In the example at the left, the three cells circled are the three naked triples. They are 5,6 and 9. Only a 5,6 and 9 can appear in those three locations. Therefore, you can remove all 5,6, and 9s from the other cells in this row.

When you remove the 6,9 from two cells and the 5,6 you will discover a naked pair (1,4) and a hidden single (2). See how these * brainbashers sudoku* tips help you solve puzzles?

**Hidden Triples**

Hidden triples are much harder to spot. They will occur in harder puzzles. Hidden triples like naked triples are restricted to three cells in a row, column, or region. Hidden triples like hidden pairs have additional digits that camouflage the three candidates.

If you look at the example at the left, you will see three cells circled in red. These are the hidden triples. Can you spot them?

You are right, they are 4, 8, and 9. Remove the extra numbers from the cells circled in red. Do you think hidden triples are tough to find? Try quads.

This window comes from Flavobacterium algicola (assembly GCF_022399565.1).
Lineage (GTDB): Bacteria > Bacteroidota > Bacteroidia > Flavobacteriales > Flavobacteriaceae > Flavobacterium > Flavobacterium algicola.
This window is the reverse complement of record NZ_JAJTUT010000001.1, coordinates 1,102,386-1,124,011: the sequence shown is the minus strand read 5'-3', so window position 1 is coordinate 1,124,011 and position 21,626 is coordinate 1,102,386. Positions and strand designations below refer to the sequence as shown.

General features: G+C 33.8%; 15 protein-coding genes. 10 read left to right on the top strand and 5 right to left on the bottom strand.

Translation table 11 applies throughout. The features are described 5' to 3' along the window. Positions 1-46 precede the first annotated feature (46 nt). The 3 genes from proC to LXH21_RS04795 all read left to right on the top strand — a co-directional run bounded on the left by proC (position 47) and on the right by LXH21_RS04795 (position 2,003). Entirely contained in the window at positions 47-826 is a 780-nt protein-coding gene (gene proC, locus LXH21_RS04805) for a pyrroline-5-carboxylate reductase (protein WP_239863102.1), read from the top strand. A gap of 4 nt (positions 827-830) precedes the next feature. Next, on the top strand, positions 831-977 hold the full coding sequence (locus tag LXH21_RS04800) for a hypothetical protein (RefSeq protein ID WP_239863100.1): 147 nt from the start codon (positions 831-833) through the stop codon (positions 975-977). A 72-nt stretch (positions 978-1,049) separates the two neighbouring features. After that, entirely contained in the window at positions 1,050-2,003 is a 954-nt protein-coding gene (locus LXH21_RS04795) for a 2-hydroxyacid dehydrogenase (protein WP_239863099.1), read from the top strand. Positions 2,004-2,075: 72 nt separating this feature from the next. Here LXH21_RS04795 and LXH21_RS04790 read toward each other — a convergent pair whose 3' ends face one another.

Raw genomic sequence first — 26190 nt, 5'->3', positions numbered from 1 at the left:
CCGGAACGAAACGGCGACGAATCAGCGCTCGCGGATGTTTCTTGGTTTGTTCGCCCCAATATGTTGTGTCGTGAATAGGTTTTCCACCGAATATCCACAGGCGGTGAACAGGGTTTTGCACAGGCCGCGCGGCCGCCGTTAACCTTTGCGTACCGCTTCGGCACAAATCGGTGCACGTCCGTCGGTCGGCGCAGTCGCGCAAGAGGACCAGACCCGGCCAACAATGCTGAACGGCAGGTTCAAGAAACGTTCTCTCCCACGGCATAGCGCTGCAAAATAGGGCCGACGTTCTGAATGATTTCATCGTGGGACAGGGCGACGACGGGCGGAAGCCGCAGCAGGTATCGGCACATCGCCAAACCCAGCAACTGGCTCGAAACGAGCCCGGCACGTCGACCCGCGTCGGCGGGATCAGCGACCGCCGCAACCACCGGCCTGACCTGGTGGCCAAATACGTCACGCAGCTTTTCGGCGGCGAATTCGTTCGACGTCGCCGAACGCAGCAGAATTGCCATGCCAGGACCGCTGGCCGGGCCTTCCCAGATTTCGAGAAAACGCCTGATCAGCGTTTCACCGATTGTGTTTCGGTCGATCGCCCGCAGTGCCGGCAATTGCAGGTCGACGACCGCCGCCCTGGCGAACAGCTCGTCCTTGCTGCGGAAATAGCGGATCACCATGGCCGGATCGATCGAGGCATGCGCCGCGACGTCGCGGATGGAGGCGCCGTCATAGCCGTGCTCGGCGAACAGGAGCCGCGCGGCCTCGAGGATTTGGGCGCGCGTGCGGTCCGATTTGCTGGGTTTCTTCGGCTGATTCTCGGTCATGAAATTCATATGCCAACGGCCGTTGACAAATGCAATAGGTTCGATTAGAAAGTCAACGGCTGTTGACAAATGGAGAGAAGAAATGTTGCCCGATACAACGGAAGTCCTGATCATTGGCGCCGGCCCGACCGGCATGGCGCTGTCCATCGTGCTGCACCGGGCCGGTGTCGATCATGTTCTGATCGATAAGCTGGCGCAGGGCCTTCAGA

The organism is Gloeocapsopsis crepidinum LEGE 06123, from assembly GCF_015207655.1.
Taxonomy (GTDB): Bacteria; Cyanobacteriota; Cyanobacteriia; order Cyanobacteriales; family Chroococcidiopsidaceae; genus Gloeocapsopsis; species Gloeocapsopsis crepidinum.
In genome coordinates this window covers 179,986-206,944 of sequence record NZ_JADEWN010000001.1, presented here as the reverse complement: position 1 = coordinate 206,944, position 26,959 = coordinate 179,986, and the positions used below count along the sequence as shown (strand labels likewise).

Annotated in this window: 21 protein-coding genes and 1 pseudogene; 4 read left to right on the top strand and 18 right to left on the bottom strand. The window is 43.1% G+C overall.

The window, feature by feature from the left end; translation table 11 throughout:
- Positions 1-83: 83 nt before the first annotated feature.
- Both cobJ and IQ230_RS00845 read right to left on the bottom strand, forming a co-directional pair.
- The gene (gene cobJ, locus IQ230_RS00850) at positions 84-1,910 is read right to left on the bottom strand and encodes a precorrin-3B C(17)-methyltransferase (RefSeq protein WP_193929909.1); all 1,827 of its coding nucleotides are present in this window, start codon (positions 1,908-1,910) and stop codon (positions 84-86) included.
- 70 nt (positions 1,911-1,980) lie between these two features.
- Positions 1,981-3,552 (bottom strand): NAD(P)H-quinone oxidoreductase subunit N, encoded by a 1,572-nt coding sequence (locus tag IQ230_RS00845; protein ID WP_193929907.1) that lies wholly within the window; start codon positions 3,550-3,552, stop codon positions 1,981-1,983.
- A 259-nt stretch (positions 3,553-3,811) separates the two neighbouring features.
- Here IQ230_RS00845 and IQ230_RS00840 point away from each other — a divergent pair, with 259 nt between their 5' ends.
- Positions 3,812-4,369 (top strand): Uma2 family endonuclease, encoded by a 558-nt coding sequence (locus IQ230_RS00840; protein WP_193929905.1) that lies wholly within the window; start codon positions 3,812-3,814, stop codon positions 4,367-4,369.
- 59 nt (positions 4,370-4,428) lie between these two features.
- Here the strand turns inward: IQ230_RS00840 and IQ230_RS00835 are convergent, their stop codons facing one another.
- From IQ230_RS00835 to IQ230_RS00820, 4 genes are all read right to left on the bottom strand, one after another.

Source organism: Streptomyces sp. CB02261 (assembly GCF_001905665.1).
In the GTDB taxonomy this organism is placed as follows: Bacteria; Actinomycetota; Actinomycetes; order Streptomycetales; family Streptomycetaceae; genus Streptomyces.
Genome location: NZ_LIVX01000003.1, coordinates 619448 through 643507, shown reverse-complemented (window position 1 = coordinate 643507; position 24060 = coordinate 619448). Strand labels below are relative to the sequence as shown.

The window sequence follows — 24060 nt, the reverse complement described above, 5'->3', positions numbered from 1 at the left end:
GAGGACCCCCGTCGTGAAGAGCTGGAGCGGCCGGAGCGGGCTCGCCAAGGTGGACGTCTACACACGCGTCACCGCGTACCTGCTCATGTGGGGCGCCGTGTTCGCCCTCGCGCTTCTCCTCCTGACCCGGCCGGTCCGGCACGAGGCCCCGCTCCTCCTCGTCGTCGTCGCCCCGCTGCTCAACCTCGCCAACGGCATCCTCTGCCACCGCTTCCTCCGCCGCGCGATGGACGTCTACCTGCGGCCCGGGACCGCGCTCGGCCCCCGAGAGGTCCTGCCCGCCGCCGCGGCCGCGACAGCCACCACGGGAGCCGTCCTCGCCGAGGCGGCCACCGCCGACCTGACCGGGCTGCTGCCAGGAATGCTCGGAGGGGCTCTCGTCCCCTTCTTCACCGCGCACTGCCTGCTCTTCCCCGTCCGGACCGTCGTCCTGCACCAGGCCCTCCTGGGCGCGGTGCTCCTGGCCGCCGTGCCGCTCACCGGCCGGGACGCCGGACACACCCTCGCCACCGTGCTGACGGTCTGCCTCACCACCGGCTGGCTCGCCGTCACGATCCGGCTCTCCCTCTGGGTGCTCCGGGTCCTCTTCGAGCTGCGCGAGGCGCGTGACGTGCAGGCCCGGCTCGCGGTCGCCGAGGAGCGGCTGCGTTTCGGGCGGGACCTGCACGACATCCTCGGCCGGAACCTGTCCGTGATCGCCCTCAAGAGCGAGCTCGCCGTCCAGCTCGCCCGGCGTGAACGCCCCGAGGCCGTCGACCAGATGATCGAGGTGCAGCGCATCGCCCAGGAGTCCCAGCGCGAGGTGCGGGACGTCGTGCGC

**Naked Quads**

Another *brainbashers sudoku* tip is to look for “naked quads”. Naked quads are like naked triples with the exception that four cells contain only four distinct candidates in a row, column, or region.

In the example at the left the naked quads are circled. They are 3, 5, 6, and 8. Remove any instance of these four numbers from the other cells in this row.

**Hidden Quads**

The last of my brainbashers sudoku tips for this article is to look for hidden quads. As the name suggest, hidden quads are four cells containing only four distinct candidates in a row, column, or region. These four numbers are hidden by additional candidates.

Hidden quads are very difficult to find. The good news is I have rarely seen them. (Maybe because they are hidden so well!) They occur only in a few of the more difficult puzzles.

In my example at the left, the hidden quads circled in red are 1, 5, 6, and 8. It is safe to remove the extra digits (3,4,7,9) from these four cells.

I hope these brainbashers sudoku tips will help you in your quest to become a professional Sudoku puzzle solver.

Seeing these and more advanced tips explained may be easier for you to understand. I recommend the video * brainbashers sudoku* Solving Techniques. This video covers the Sudoku techniques (new window opens) to solve Sudoku. Read my review and see for yourself.